That busy time

We all know how busy this time of the year is. No exception here, especially now that my house is full of extra people, but I am so fortunate that they are able to fly here and stay for ten days. My house is not decorated for Christmas and not many decorations will go up at all. It’s all about the family time and enjoying the moment. Of course, I have done a bit of Christmas prep. In the buying gifts department.

These scarves are felted with alpaca on silk and come from Deanna Curry-Elrod at Sapphire Skyscarves2scarves.

I discovered her scarves while in Golden. I bought one similar to this one and have received so many compliments, that I wanted one for my daughter. My sister also wanted one also, so Deanna was kind enough to order the silk and create two ones for me. Now if they’ll just get here by Christmas!

The towels here were woven by my friend Margaret Humphries. Aren’t they beautiful?

Margaret's-towels

The one on the right is from that book that folks (weavers that do this kind of thing, certainly not me!) have been talking about, Echo and Iris. These towels just make me smile. It will be hard to give away even one of these!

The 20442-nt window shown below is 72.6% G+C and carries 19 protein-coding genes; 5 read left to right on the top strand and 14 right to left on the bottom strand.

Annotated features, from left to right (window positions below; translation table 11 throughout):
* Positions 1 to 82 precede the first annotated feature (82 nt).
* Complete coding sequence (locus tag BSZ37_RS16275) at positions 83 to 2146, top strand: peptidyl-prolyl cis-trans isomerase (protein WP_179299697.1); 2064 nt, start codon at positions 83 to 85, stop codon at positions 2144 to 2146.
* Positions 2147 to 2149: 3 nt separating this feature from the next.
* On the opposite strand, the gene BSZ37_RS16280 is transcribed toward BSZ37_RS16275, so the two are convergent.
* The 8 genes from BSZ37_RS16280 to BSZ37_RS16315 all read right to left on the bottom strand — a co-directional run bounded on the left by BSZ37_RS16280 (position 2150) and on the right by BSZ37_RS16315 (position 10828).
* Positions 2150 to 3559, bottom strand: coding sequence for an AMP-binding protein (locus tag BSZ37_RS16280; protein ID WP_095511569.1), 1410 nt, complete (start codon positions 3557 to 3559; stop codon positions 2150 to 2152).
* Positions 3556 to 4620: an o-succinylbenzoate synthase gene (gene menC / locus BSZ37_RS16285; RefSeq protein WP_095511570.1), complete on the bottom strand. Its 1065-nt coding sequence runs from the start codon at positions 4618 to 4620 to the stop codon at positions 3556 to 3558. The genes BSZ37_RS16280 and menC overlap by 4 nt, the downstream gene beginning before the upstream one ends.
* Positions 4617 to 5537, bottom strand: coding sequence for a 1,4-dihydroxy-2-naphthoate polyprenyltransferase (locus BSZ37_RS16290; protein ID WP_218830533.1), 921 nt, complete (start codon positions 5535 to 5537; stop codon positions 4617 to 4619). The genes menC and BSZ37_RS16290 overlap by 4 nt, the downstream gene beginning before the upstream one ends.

A wish for everyone is to be able to spend time with loved ones.

 

Rabbit holes again

The second of the two pieces being woven at the same time. I'm using metallics for the first time. Not so sure about that.

The second of the two pieces being woven at the same time. I’m using metallics for the first time. Not so sure about that.

First, weaving news. The plan is to finish the two small pieces that I’m weaving at the same time. I’ve also sent out a newsletter for the first time since July. If you want to see it, subscribe here.

Lately I’ve been exploring a lot of rabbit holes, via the internet. Have you ever heard of the Martha Stewart Made in America awards? I hadn’t until I received an email, and off I went, limiting myself to only fiber-related businesses. Lo and behold! One of those businesses won! Explore Ricketts Indigo–I think you’ll find it interesting. Look at the pictures of Chinami’s kasuri process and Rowland’s sculptural pieces. Quoting from their website,

Rowland and Chinami Ricketts use natural materials and traditional processes to create contemporary textiles. Chinami hand-weaves narrow width yardage for kimono and obi. Rowland hand-dyes textiles that span art and design. Together we grow all the indigo that colors our cloth, investing ourselves and our time in our textiles because we believe this way of working to be an essential part of the material’s integrity and authenticity.